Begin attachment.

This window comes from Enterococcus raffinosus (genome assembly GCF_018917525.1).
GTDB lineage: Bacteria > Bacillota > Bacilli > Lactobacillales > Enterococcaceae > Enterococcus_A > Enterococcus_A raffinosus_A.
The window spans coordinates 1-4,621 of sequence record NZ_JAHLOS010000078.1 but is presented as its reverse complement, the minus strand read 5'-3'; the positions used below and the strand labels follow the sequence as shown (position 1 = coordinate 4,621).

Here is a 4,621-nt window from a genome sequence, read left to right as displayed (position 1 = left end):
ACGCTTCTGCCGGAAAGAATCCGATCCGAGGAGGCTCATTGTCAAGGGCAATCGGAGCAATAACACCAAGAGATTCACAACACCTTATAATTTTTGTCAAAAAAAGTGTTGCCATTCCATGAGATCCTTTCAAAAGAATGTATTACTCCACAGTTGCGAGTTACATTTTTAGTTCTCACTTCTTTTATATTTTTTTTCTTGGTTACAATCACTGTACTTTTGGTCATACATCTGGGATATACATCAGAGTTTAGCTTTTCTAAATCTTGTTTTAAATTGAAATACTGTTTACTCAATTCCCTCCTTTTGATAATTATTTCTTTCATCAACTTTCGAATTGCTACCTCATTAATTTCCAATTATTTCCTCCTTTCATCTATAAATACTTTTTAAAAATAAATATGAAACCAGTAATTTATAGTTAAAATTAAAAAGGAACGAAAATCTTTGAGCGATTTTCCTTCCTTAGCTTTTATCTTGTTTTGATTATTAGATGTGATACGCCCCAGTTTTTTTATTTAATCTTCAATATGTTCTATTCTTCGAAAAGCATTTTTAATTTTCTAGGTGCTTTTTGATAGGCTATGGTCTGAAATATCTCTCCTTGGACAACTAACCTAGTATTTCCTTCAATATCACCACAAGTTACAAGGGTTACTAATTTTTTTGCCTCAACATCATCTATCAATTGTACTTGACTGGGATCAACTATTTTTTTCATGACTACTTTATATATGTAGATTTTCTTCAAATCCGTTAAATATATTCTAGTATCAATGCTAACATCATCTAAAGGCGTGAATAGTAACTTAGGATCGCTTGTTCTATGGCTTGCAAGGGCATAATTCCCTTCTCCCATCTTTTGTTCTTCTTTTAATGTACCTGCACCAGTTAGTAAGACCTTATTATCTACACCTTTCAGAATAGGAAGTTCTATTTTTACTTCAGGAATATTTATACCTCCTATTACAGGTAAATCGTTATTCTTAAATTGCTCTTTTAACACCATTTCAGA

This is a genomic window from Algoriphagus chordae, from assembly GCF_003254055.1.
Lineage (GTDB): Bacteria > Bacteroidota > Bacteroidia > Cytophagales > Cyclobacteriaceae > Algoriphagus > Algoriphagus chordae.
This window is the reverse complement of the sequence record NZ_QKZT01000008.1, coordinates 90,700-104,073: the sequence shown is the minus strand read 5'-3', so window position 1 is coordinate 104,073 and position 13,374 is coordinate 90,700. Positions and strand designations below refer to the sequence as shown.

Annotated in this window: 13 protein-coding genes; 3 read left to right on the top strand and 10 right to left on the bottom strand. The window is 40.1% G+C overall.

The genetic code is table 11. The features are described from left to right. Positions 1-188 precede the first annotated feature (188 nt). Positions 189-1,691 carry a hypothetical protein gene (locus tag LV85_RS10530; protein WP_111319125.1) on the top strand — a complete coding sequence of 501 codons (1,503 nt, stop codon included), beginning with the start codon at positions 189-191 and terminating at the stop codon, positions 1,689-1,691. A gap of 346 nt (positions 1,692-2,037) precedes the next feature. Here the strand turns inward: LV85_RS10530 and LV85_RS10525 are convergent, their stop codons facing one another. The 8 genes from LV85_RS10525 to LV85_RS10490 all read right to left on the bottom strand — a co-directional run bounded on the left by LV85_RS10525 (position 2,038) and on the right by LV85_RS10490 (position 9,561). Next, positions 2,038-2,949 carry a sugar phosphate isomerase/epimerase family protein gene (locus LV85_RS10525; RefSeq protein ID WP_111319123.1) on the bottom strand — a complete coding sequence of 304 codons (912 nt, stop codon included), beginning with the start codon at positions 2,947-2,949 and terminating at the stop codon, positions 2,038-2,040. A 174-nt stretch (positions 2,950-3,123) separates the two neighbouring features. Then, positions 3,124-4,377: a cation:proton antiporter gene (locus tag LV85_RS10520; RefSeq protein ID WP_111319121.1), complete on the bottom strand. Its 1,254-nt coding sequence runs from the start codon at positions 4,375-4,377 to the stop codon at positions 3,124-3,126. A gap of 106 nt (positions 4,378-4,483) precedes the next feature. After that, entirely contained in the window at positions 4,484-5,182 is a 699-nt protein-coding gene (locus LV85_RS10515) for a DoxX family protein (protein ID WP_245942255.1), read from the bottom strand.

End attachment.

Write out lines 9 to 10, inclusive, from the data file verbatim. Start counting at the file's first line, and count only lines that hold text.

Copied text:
Annotated in this window: 13 protein-coding genes; 3 read left to right on the top strand and 10 right to left on the bottom strand. The window is 40.1% G+C overall.

The genetic code is table 11. The features are described from left to right. Positions 1-188 precede the first annotated feature (188 nt). Positions 189-1,691 carry a hypothetical protein gene (locus tag LV85_RS10530; protein WP_111319125.1) on the top strand — a complete coding sequence of 501 codons (1,503 nt, stop codon included), beginning with the start codon at positions 189-191 and terminating at the stop codon, positions 1,689-1,691. A gap of 346 nt (positions 1,692-2,037) precedes the next feature. Here the strand turns inward: LV85_RS10530 and LV85_RS10525 are convergent, their stop codons facing one another. The 8 genes from LV85_RS10525 to LV85_RS10490 all read right to left on the bottom strand — a co-directional run bounded on the left by LV85_RS10525 (position 2,038) and on the right by LV85_RS10490 (position 9,561). Next, positions 2,038-2,949 carry a sugar phosphate isomerase/epimerase family protein gene (locus LV85_RS10525; RefSeq protein ID WP_111319123.1) on the bottom strand — a complete coding sequence of 304 codons (912 nt, stop codon included), beginning with the start codon at positions 2,947-2,949 and terminating at the stop codon, positions 2,038-2,040. A 174-nt stretch (positions 2,950-3,123) separates the two neighbouring features. Then, positions 3,124-4,377: a cation:proton antiporter gene (locus tag LV85_RS10520; RefSeq protein ID WP_111319121.1), complete on the bottom strand. Its 1,254-nt coding sequence runs from the start codon at positions 4,375-4,377 to the stop codon at positions 3,124-3,126. A gap of 106 nt (positions 4,378-4,483) precedes the next feature. After that, entirely contained in the window at positions 4,484-5,182 is a 699-nt protein-coding gene (locus LV85_RS10515) for a DoxX family protein (protein ID WP_245942255.1), read from the bottom strand.